Let’s be honest: Right-to-work laws do weaken unions. And de-unionization can lead to lower wages.To this conservative, the middle class America of the post-World War II period was a lucky fluke:
But there is another factor at play: having a job in the first place. In right-to-work states, the average wage is about 10 percent lower. But in right-to-work states, unemployment also is about 10 percent lower.
Higher wages or lower unemployment? It is a wrenching choice. . . .
Today’s angry protesters demand a return to that norm. Except that it was not a norm but a historical anomaly. America, alone among the great industrial powers, emerged unscathed from World War II. Japan was a cinder, Germany rubble. . . For a generation, America had the run of the world. Then the others recovered.In a world of global competition, Krauthammer argues, we can have high employment or high wages, but not both.
And he may be right. But if he is, the "American dream" is fading, and we are looking at a return to the Robber Baron era. I think we should try everything we can think of to avoid that.
right-to-work laws in a state only weakly negatively correlate unemployment (-0.19). said in less cumbersome english, there's only a 0.19 correlation between reducing unemployment and a state "doing so" (per his argument) via right-to-work laws.
if he wanted to name things that actually had correlation scores worth looking into, he would have noted that % unemployment highly correlates robbery (0.60) and negatively correlates education (-0.52 for graduating from high school).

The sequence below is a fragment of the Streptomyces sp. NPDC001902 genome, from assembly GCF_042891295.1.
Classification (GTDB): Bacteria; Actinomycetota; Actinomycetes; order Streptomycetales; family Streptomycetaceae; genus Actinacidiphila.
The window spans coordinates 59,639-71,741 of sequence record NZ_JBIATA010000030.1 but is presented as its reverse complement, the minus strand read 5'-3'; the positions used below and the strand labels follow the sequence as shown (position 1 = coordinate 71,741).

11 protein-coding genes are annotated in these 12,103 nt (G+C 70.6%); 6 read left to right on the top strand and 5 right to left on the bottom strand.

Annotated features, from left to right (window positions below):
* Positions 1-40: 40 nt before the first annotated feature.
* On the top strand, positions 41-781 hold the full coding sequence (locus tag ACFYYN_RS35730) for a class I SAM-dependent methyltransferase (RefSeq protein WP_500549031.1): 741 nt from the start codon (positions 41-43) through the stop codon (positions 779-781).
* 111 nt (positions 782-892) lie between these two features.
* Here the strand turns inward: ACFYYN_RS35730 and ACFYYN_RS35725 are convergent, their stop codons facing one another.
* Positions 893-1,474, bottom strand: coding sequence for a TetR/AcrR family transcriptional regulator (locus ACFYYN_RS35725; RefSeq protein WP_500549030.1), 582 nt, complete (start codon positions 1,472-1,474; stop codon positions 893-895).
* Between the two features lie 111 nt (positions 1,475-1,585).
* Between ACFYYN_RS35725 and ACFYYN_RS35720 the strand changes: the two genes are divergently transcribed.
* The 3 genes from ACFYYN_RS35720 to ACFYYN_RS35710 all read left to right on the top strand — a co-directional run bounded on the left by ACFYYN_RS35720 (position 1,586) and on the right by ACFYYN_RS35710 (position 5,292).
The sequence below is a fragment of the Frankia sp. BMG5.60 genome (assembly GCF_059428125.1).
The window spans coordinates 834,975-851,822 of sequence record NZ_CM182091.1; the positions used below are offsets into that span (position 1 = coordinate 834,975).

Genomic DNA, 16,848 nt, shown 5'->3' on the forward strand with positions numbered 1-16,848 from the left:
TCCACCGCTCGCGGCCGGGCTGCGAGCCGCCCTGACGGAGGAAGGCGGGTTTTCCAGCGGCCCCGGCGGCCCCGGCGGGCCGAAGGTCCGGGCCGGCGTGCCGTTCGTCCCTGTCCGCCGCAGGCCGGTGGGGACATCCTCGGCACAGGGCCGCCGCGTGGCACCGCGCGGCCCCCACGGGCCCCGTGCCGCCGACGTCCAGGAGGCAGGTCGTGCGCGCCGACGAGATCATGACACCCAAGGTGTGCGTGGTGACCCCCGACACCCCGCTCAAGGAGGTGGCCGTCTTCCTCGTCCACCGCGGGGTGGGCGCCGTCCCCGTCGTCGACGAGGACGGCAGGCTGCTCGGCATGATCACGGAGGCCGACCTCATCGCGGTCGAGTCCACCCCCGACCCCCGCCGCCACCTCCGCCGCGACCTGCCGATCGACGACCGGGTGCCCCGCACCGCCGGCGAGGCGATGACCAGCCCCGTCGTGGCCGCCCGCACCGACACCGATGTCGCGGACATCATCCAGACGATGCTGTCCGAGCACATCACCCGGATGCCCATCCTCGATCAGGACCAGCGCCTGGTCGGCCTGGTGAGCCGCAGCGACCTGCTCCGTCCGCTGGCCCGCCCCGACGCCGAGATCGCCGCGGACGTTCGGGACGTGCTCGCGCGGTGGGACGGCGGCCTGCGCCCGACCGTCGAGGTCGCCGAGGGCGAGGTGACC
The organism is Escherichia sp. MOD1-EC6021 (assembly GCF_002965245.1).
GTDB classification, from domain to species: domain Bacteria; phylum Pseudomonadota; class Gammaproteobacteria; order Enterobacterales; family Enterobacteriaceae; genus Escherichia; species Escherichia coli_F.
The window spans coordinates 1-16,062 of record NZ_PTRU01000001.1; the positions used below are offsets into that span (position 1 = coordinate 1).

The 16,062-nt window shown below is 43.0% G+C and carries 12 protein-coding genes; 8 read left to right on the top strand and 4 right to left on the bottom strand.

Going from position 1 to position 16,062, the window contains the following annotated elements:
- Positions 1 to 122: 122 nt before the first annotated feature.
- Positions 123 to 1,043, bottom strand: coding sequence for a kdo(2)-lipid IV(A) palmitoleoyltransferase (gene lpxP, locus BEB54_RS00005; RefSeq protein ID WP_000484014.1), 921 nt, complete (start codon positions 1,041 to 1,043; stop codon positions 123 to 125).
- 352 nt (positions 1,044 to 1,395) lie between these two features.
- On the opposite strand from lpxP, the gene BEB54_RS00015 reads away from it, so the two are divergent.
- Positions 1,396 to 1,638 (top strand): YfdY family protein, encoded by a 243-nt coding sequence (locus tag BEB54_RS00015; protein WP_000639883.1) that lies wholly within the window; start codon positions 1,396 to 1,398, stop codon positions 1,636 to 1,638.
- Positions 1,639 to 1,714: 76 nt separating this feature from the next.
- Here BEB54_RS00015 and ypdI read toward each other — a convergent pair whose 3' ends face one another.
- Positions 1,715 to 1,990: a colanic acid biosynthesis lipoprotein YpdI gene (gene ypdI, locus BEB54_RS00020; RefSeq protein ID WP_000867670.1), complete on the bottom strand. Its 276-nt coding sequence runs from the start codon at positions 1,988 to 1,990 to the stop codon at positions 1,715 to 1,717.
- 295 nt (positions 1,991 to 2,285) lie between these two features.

right-to-work states are notably missing population in the 45-64 year range (-0.57), do value their economic freedom (0.57) and their religion (0.61). unsurprisingly they favor electing republican senators (0.66) and don't seem to value saving for retirement (-0.50). they tend to report lower-than-expected illicit drug use (-0.54) and moderately correlate lower than expected income (-0.40 for average income, -0.43 for median AGI). right-to-work state citizens tend to be overeight and obese (0.42), whereas unemployment has no correlation to this (-0.01).
quite interestingly states with high unemployment seem to save better for retirement than right-to-work states (0.0) versus (-0.50). said another way, saving for retirement has nothing to do with unemployment when looked at state-by-state, but citizens in right-to-work states are less likely to have nest-eggs.
the most solid correlation of right-to-work states is their almost universal affiliation with voting for romney (0.918).
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